I am sick of posting the same old pictures on Facebook for Father's Day and what Himself now understands is Throwback Thursday. I am organized to the extent that all of the family photographs are in one place but there are only a couple that I've scanned. My pop had a penchant for Kodachrome. There are scads of great photos of my parents in the forties and myself in sixties splendor. I'm sure there is at least one photo to represent every year of my pre-digital life. This is perhaps why I've waited so long to take on the scanning project.
I break down and fill a shopping bag with photos and hook up the scanner to my work computer. I love the old pictures of my parents and sister and of course my kids. There are lots of snapshots of me grinning with my arm around people I have no memory of whatsoever. I get a sense of how long my life has been. Overall though, the bitterness of the experience out weighs the sweet.
There is a picture of me with my dad that I like. I was about four and wear a floral dress with a bright red belt. I scan it and put it on Facebook. I remember loving this dress and oddly, it is the same style of dress that I prefer to wear now. As I drift off to sleep though I remember also telling my mom that I didn't want to wear the lovely dress. At age four I noted that it made me look fat. My mother eyed me up and down and agreed. Henceforward there were no more belts or bright colors.
Over the last decade my weight has stabilized and I keep pretty much between twenty and thirty lbs overweight depending on my self control and what chart you look at. Before this there were periods where I'd get my weight down via some method of extreme deprivation like Optifast or the Rice Diet. I go through fifty years of photos and am stricken. Fat. Not so fat. Fatter than I ever remember being. I only scan the relatively normal pictures but even these sadden me too because I remember a measure so radical that my hair fell out to get my weight below the category of morbidly obese.
I managed to find relatively decent looking clothes but it was a huge challenge. At my heaviest I resorted to having dresses made. I realize, looking at a lifetime of photographs, that despite my herculean efforts to find non-hideous garments, it didn't matter what I wore. I was fat, and only that.
Even at my very fattest, I smile in the pictures. What if I were to wake up tomorrow and look like that again? I don't think I could bear it. I wonder how, looking like I did, I could have experienced even a moment of pleasure. But in the aggregate, I know my life has not been tragic or a waste. It is enormously challenging to navigate the world with nearly 200 extra pounds. You have to be smarter, funnier, more generous and jump through a million hoops to assure the species that under the blubber you are essentially a normal person. I guess I am a better equipped as a mildly overweight person for having been a morbidly obese one.
Our anniversary approaches. I pull out our wedding pictures. I went on to gain about fifty pounds more with each kid but I am flabbergasted at how fat I was as a bride. My mother-in-law scowls in all of the photos, which now makes sense. I would have been deeply unhappy if my son married someone who looked like I did. I had a dress made out of beautiful silk brocade and a short jacket made out of an antique embroidered piano shawl. These still hang in my closet. I suppose someday they can be cut down to outfit some Mormon brides. I guess the kids will find the pictures after I'm dead but until then I will show them to no one.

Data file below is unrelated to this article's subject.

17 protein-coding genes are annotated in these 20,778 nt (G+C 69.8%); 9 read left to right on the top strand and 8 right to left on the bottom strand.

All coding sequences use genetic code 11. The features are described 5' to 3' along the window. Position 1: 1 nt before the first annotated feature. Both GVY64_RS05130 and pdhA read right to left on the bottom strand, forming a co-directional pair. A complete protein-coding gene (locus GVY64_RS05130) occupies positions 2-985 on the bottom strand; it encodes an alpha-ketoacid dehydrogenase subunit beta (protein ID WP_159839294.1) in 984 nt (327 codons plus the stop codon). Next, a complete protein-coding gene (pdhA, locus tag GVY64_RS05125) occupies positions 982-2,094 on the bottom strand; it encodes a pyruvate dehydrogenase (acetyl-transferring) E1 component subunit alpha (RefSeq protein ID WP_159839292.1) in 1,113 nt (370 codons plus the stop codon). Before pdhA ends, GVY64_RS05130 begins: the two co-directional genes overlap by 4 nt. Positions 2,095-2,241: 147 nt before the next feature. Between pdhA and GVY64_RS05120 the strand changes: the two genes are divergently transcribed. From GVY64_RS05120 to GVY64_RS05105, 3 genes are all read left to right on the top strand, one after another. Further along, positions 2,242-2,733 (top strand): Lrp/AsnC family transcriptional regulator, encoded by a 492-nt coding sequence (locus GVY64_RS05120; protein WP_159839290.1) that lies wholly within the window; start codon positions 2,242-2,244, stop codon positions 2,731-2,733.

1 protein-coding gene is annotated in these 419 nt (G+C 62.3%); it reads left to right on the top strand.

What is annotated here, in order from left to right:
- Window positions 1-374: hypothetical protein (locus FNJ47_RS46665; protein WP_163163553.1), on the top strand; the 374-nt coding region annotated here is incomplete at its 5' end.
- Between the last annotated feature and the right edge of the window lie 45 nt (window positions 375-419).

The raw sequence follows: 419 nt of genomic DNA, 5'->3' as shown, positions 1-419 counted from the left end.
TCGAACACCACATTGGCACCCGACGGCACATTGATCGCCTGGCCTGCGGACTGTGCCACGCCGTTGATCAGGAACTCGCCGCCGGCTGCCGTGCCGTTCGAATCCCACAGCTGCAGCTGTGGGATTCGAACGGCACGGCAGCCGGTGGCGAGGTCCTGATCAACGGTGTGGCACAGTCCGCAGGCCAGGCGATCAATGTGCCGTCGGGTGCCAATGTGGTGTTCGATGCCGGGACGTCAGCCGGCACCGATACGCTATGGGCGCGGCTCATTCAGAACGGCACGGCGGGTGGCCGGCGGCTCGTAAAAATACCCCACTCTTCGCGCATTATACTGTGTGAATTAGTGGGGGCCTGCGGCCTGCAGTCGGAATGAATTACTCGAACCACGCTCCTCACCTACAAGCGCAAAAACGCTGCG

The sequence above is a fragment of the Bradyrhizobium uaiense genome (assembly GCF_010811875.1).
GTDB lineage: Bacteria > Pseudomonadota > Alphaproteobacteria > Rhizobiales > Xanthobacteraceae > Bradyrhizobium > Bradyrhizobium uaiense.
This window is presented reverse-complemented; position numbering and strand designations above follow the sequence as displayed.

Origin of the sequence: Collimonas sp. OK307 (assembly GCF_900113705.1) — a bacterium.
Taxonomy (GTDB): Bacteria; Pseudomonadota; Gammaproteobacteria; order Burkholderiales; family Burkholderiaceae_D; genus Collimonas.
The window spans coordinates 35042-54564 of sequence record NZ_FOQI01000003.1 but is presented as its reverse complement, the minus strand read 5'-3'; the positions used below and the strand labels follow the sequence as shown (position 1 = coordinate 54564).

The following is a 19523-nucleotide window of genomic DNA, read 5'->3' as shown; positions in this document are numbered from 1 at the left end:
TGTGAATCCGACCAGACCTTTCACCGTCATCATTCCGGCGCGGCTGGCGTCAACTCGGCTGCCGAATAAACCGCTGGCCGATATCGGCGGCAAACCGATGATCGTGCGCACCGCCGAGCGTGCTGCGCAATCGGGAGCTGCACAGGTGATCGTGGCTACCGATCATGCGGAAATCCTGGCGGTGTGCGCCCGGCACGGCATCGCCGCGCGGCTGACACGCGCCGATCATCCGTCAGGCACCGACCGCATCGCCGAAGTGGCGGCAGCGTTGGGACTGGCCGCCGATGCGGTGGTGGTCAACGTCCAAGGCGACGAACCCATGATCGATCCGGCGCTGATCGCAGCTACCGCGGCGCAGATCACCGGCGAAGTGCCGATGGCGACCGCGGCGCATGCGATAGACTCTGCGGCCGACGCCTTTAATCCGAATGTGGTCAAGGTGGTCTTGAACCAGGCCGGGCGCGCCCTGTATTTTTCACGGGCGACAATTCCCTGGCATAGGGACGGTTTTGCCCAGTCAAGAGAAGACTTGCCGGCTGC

I think it's taken a decade of being closer than I've ever been to normal to realize how very massive I was. I'm sure I saw these photos soon after they were taken but some sort of self preservation instinct probably kicked in and I perceived them differently somehow. It's weird to think that the person who saw the photos that I cannot bear to look at, soon after they were taken, is the same person I am now. Instead, I guess, of obsessing over finding clothing that would somehow magically make me look cute, now I fret constantly about what I eat, ate or will eat and how much exercise is required to mitigate this.
I have spent more very fat years than not so fat years on the planet. Sometimes I see my reflection in the mirror and don't recognize myself. It is weird to not feel compelled to buy any garment that isn't disgusting just because it fits. Air travel is less traumatic now that I don't have to bother the flight attendant for a seat belt extender. Plus it is no big deal to fit a couple weeks worth of clothes into a small suitcase. I can sit in a chair and not worry that it will break. I appreciate the perquisites of being closer to normal as much as I worry about staying this way.
Seeing a very fat person is disconcerting as I am flooded with conflicting and powerful emotions. I do indeed feel sorrow and compassion. There have been some improvements since I was at my most expansive, as a much greater percentage of the population is now obese. It is easier to find clothing and fat teens at least have a handful of fairly decent role models. Still, fat bashing is commonplace and for all the lip service to fat acceptance I truly believe there isn't a person on the planet who would choose fat over thin. Except maybe a sumo wrestler. There is a brilliant episode of the show Louie that is dead-on in its depiction of a fat woman's plight. I will always identify as a fat girl, yet when I see one I feel more than sorry for her. I feel ashamed. I feel angry. It is a challenge, even knowing that I am no more or less lovable now than when I was at my heaviest, to feel anything but contempt for a fat person. I hope that some day I overcome my hatred and shame for the person who I was and will always be.